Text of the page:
UMBC Watch

" UMBC's commitment to K-12 education is an important part of our mission. We are excited about the work our history departmentís distinguished scholars are doing with teachers. ”

— President Freeman A. Hrabowski, III


Center for History Education Receives $1 Million U.S. Dept. of Education Grant


February 16, 2006 – UMBCís Center for History Education recently received a $1 million grant from the U.S. Department of Education's Teaching American History Grant Program to invigorate the teaching of history in elementary, middle, and high schools. This is the fourth grant the Center has received from the Department of Education.

Over the next three years, the Center will collaborate with Baltimore County Public Schools to enable 30 elementary, middle, and high school teachers of American history to become Master Teachers. Participants will work with teams of historians, resource teachers, and archivists to increase their own knowledge, develop effective strategies for teaching history, and acquire new historical materials for their students. Teachers will attend Summer Institutes and school-year workshops taught by UMBC's distinguished history faculty on such topics as the American Revolution, the Civil War, the Great Depression, and the Civil Rights Movement.

"The UMBC History Department has a long tradition of providing support to teachers of history at all levels, and the Center was born of this commitment," said Daniel Ritschel, associate professor of history and director of the Center for History Education." We seek not only to help teachers strengthen their knowledge of history, but also to develop instructional techniques best suited for the history classroom."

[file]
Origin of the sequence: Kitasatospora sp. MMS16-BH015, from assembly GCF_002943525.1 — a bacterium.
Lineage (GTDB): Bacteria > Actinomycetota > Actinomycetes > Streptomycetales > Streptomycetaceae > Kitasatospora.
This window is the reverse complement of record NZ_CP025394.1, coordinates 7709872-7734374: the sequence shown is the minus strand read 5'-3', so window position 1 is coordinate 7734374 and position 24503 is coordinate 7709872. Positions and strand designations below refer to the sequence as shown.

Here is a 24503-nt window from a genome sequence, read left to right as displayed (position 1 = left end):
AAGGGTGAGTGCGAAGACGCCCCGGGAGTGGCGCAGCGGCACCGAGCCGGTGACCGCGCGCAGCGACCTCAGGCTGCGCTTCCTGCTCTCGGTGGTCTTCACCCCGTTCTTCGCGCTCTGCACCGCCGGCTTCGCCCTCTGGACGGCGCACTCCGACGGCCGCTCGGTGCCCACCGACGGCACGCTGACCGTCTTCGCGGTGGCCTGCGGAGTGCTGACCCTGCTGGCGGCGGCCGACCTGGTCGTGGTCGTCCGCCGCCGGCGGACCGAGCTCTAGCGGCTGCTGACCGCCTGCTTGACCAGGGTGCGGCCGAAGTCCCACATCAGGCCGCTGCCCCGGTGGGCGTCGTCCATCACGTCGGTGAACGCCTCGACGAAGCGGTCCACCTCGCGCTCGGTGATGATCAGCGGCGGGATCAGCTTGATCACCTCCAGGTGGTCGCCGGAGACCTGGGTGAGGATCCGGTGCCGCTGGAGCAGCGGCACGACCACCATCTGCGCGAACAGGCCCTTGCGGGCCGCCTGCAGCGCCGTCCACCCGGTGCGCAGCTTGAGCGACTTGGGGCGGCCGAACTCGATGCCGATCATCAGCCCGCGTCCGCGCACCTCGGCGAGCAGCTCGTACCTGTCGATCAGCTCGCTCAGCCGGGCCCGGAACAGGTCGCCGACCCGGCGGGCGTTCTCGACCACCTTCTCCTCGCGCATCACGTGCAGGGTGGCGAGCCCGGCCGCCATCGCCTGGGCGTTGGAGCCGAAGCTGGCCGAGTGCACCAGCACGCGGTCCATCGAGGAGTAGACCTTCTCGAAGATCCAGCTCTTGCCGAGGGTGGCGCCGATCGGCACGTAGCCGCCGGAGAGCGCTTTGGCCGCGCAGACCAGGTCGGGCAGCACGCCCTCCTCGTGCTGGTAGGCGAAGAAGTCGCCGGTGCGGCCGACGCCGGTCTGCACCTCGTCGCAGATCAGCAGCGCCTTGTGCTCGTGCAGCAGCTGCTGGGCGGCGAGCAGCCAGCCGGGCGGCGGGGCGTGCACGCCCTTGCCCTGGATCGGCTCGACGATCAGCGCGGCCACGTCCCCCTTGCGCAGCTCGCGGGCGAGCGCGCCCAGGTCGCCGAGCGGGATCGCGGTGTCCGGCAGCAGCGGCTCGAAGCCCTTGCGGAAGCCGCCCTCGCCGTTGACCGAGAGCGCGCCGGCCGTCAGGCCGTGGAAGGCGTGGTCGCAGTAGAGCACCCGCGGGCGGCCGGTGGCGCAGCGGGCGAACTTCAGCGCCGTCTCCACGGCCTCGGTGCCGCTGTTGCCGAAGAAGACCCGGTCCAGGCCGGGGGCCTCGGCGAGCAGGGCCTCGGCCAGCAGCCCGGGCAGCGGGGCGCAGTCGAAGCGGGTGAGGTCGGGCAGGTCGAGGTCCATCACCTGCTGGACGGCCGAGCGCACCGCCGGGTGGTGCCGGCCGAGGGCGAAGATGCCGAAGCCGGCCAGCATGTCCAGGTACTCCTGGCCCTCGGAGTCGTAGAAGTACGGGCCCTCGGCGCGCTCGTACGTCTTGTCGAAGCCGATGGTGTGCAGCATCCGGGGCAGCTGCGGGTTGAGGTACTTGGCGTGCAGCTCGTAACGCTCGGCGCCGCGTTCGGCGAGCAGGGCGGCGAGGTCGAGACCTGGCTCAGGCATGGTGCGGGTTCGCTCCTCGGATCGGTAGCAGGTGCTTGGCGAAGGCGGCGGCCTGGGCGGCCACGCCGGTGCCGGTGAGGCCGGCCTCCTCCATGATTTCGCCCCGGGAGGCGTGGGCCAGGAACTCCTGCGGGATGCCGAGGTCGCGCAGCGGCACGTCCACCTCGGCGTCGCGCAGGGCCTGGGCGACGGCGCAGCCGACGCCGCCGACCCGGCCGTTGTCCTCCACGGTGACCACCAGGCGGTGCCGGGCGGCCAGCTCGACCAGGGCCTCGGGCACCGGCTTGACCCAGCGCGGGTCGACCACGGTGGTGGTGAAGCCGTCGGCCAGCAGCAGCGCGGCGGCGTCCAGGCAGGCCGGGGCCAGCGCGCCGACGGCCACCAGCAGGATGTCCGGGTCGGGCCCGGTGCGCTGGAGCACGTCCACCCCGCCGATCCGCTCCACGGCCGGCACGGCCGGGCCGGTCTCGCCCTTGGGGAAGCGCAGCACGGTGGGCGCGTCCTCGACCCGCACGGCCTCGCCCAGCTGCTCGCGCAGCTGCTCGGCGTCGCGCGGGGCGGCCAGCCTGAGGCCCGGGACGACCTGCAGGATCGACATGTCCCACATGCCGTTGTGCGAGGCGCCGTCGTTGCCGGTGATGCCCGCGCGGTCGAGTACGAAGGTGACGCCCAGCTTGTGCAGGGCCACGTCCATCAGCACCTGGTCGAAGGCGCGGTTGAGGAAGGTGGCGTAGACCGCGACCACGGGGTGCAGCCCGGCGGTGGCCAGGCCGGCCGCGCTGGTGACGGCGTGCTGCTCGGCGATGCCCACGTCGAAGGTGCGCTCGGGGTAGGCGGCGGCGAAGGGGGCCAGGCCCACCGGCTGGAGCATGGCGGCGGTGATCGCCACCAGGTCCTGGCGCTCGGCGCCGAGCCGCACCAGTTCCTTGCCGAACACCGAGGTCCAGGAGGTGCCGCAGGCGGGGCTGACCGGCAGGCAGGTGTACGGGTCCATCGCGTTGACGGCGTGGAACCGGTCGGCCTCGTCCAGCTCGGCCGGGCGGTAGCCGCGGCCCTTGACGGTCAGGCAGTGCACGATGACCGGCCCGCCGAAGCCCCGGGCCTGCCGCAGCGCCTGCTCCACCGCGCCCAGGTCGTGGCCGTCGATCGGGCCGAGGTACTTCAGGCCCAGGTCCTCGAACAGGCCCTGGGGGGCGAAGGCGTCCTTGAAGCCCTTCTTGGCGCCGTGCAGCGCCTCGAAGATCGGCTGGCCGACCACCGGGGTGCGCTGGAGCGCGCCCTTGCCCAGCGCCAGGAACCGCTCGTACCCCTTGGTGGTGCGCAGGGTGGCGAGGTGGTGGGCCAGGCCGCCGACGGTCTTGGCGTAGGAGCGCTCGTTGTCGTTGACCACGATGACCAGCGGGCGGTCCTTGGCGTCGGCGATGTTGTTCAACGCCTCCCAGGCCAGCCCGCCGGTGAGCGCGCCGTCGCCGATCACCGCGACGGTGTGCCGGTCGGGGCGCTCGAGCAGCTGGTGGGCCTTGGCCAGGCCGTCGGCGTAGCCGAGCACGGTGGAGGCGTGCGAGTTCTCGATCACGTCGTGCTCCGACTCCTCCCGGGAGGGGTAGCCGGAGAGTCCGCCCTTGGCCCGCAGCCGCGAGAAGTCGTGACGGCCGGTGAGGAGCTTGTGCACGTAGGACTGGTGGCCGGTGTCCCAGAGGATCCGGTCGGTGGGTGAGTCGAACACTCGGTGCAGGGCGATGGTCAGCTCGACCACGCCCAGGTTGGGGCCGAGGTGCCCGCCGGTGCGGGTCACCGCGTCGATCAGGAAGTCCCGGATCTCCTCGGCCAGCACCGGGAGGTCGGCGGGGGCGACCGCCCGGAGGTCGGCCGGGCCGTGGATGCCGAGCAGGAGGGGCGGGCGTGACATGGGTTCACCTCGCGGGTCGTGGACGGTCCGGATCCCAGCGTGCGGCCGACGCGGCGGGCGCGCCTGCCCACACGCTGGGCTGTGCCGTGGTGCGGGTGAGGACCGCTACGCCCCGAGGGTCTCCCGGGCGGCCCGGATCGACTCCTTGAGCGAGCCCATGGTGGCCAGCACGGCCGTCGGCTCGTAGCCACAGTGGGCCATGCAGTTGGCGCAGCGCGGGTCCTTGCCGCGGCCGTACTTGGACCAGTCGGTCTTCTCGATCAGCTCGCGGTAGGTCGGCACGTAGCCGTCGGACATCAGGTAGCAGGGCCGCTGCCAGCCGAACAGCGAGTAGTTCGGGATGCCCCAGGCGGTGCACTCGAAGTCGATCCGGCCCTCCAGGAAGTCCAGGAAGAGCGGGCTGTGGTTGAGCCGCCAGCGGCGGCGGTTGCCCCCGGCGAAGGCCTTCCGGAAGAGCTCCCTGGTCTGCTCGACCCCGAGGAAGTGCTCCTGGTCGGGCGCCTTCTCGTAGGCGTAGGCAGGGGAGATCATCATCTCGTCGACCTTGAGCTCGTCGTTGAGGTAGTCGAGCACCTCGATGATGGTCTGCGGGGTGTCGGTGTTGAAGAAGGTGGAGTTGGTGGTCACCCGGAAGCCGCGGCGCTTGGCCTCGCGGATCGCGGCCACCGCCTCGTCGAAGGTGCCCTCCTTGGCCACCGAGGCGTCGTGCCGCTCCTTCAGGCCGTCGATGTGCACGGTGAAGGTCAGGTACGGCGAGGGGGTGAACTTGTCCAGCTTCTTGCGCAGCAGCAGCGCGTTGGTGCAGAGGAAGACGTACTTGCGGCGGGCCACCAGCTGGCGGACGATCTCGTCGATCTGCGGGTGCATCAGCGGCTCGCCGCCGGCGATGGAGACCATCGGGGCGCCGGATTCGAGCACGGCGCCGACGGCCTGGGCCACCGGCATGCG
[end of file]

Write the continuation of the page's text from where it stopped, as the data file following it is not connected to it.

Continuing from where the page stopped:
The Center collaborates with UMBC's Martha Ross Center for Oral History (MRCOH) to offer teachers and students opportunities to study community history and create their own oral history projects. Barry Lanman, MRCOH director, has worked with teachers to develop local history projects at schools in Arbutus, Dundalk, Glen Burnie, Halethorpe, Lutherville, and Timonium, among others.

The Center also is a resource for educators throughout Maryland and beyond: an online library of lesson plans, created by program participants, can be accessed by teachers across the country. In addition, the Center is planning a conference to bring together prominent educators, policy makers, and foundations to discuss access to quality education and suggest policies to strengthen history education.


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